Australian Family Physician
Australian Family Physician


Volume 39, Issue 9, September 2010

Juvenile idiopathic arthritis

Christina Boros Ben Whitehead
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Juvenile idiopathic arthritis is the most common rheumatic disease in childhood, occurring in approximately 1:500 children. Despite a recent expansion in treatment options and improvement of outcomes, significant morbidity still occurs.
This article outlines the clinical manifestations, assessment, detection of complications, treatment options and monitoring requirements, with the aid of guidelines recently published by The Royal Australian College of General Practitioners, which provide practical support for general practitioners to ensure best practice care and to prevent lifelong disability in patients with juvenile idiopathic arthritis.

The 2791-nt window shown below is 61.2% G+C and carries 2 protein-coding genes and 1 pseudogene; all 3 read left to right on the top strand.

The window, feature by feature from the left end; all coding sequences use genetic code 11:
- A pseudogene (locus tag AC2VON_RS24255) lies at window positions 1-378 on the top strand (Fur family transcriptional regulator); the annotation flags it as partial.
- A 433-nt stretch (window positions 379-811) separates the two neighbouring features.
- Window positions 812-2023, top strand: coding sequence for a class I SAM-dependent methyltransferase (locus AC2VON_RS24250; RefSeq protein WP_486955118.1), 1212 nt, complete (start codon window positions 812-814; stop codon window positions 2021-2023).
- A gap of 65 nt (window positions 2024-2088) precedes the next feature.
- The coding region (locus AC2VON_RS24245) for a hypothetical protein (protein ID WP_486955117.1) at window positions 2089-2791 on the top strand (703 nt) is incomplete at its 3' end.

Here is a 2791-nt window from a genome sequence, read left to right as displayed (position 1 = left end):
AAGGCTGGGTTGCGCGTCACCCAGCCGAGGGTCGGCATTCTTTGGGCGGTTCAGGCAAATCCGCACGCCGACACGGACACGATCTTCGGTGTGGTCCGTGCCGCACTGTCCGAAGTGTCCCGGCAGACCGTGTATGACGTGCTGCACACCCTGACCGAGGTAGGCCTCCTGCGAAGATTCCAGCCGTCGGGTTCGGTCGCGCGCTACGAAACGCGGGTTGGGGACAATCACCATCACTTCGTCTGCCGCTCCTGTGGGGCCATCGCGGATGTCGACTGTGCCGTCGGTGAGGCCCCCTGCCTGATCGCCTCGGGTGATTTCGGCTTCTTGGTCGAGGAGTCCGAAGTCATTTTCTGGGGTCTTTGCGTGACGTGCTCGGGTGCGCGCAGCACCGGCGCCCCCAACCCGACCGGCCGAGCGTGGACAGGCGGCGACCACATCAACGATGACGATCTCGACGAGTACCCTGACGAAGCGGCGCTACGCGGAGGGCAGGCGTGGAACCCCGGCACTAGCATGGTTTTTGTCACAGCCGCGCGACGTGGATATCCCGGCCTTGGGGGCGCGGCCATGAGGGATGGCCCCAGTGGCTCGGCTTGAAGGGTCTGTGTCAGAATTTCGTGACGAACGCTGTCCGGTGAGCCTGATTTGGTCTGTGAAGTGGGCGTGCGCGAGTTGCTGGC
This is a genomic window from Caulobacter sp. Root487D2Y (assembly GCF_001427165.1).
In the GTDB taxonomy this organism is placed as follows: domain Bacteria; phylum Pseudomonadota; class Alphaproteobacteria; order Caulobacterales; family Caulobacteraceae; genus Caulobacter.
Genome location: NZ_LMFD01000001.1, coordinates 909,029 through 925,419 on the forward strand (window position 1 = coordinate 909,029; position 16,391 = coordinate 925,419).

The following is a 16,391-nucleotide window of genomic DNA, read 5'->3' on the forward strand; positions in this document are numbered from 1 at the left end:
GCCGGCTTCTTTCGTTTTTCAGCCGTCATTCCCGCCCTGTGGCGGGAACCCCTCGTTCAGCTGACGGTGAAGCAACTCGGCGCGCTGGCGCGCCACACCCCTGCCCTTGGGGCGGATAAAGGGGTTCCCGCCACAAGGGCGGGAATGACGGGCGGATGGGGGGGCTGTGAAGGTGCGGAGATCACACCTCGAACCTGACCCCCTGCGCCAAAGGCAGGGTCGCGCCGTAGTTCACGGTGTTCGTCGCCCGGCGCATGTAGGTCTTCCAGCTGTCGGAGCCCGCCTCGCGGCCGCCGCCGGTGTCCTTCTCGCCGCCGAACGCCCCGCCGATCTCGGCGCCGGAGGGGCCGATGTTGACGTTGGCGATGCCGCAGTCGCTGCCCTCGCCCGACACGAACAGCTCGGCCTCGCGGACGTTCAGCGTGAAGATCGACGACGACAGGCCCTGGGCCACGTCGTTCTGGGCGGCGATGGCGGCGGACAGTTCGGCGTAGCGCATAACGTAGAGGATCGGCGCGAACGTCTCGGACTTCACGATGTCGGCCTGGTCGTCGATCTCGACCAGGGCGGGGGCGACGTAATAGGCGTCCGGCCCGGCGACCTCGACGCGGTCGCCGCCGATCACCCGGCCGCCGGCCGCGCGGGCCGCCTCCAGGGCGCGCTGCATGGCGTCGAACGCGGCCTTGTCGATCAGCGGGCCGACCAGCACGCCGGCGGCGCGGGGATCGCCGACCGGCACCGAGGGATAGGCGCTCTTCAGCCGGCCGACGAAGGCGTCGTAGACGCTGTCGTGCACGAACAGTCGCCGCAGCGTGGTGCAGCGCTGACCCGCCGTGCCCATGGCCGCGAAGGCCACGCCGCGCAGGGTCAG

General practice plays an important role in the early detection, initial management and ongoing monitoring of children with juvenile idiopathic arthritis. Early detection involves understanding the classification framework for subtypes of juvenile idiopathic arthritis, and being aware of the clinical manifestations and how to look for them, through history, examination and appropriate investigation. The major extra-articular manifestations of juvenile idiopathic arthritis are uveitis and growth disturbance. Treatment options include nonsteroidal anti-inflammatory drugs, methotrexate, biologic agents, and corticosteroids. Management using a multidisciplinary approach can prevent long term sequelae. Unfortunately, approximately 50% of children will have active disease as adults.

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